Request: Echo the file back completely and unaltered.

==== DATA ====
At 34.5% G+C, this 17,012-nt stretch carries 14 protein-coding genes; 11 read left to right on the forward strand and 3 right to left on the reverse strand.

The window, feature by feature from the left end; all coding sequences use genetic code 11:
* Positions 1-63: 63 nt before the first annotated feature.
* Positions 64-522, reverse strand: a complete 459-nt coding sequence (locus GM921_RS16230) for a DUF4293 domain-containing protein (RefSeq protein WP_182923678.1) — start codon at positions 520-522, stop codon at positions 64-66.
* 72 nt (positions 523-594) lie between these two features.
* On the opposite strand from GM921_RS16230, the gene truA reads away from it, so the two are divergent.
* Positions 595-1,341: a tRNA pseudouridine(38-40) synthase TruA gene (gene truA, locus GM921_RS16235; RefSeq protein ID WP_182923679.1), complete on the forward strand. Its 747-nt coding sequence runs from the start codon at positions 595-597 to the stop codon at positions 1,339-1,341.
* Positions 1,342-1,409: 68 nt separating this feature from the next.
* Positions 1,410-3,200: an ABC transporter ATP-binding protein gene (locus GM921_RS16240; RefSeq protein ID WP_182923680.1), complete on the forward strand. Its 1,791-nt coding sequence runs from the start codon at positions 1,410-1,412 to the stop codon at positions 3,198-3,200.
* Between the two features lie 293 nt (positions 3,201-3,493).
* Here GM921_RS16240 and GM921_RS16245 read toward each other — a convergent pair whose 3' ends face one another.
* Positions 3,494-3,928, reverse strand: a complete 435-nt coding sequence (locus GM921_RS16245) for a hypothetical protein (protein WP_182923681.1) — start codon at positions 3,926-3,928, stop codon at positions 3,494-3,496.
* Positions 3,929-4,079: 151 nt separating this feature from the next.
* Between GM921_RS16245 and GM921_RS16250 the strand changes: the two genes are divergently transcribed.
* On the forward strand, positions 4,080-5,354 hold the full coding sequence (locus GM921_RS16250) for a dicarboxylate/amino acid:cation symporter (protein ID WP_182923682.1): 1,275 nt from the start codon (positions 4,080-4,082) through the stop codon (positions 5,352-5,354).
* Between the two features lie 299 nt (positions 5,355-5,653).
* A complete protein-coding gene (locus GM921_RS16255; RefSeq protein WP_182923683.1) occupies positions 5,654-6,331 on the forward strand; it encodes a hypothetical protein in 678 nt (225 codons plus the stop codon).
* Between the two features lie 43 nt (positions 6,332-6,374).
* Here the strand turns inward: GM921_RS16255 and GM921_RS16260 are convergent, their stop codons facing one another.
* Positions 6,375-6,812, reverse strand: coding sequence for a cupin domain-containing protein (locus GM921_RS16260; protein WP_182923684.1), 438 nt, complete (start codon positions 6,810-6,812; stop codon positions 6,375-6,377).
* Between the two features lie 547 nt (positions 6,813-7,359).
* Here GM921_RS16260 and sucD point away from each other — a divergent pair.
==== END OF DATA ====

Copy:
At 34.5% G+C, this 17,012-nt stretch carries 14 protein-coding genes; 11 read left to right on the forward strand and 3 right to left on the reverse strand.

The window, feature by feature from the left end; all coding sequences use genetic code 11:
* Positions 1-63: 63 nt before the first annotated feature.
* Positions 64-522, reverse strand: a complete 459-nt coding sequence (locus GM921_RS16230) for a DUF4293 domain-containing protein (RefSeq protein WP_182923678.1) — start codon at positions 520-522, stop codon at positions 64-66.
* 72 nt (positions 523-594) lie between these two features.
* On the opposite strand from GM921_RS16230, the gene truA reads away from it, so the two are divergent.
* Positions 595-1,341: a tRNA pseudouridine(38-40) synthase TruA gene (gene truA, locus GM921_RS16235; RefSeq protein ID WP_182923679.1), complete on the forward strand. Its 747-nt coding sequence runs from the start codon at positions 595-597 to the stop codon at positions 1,339-1,341.
* Positions 1,342-1,409: 68 nt separating this feature from the next.
* Positions 1,410-3,200: an ABC transporter ATP-binding protein gene (locus GM921_RS16240; RefSeq protein ID WP_182923680.1), complete on the forward strand. Its 1,791-nt coding sequence runs from the start codon at positions 1,410-1,412 to the stop codon at positions 3,198-3,200.
* Between the two features lie 293 nt (positions 3,201-3,493).
* Here GM921_RS16240 and GM921_RS16245 read toward each other — a convergent pair whose 3' ends face one another.
* Positions 3,494-3,928, reverse strand: a complete 435-nt coding sequence (locus GM921_RS16245) for a hypothetical protein (protein WP_182923681.1) — start codon at positions 3,926-3,928, stop codon at positions 3,494-3,496.
* Positions 3,929-4,079: 151 nt separating this feature from the next.
* Between GM921_RS16245 and GM921_RS16250 the strand changes: the two genes are divergently transcribed.
* On the forward strand, positions 4,080-5,354 hold the full coding sequence (locus GM921_RS16250) for a dicarboxylate/amino acid:cation symporter (protein ID WP_182923682.1): 1,275 nt from the start codon (positions 4,080-4,082) through the stop codon (positions 5,352-5,354).
* Between the two features lie 299 nt (positions 5,355-5,653).
* A complete protein-coding gene (locus GM921_RS16255; RefSeq protein WP_182923683.1) occupies positions 5,654-6,331 on the forward strand; it encodes a hypothetical protein in 678 nt (225 codons plus the stop codon).
* Between the two features lie 43 nt (positions 6,332-6,374).
* Here the strand turns inward: GM921_RS16255 and GM921_RS16260 are convergent, their stop codons facing one another.
* Positions 6,375-6,812, reverse strand: coding sequence for a cupin domain-containing protein (locus GM921_RS16260; protein WP_182923684.1), 438 nt, complete (start codon positions 6,810-6,812; stop codon positions 6,375-6,377).
* Between the two features lie 547 nt (positions 6,813-7,359).
* Here GM921_RS16260 and sucD point away from each other — a divergent pair.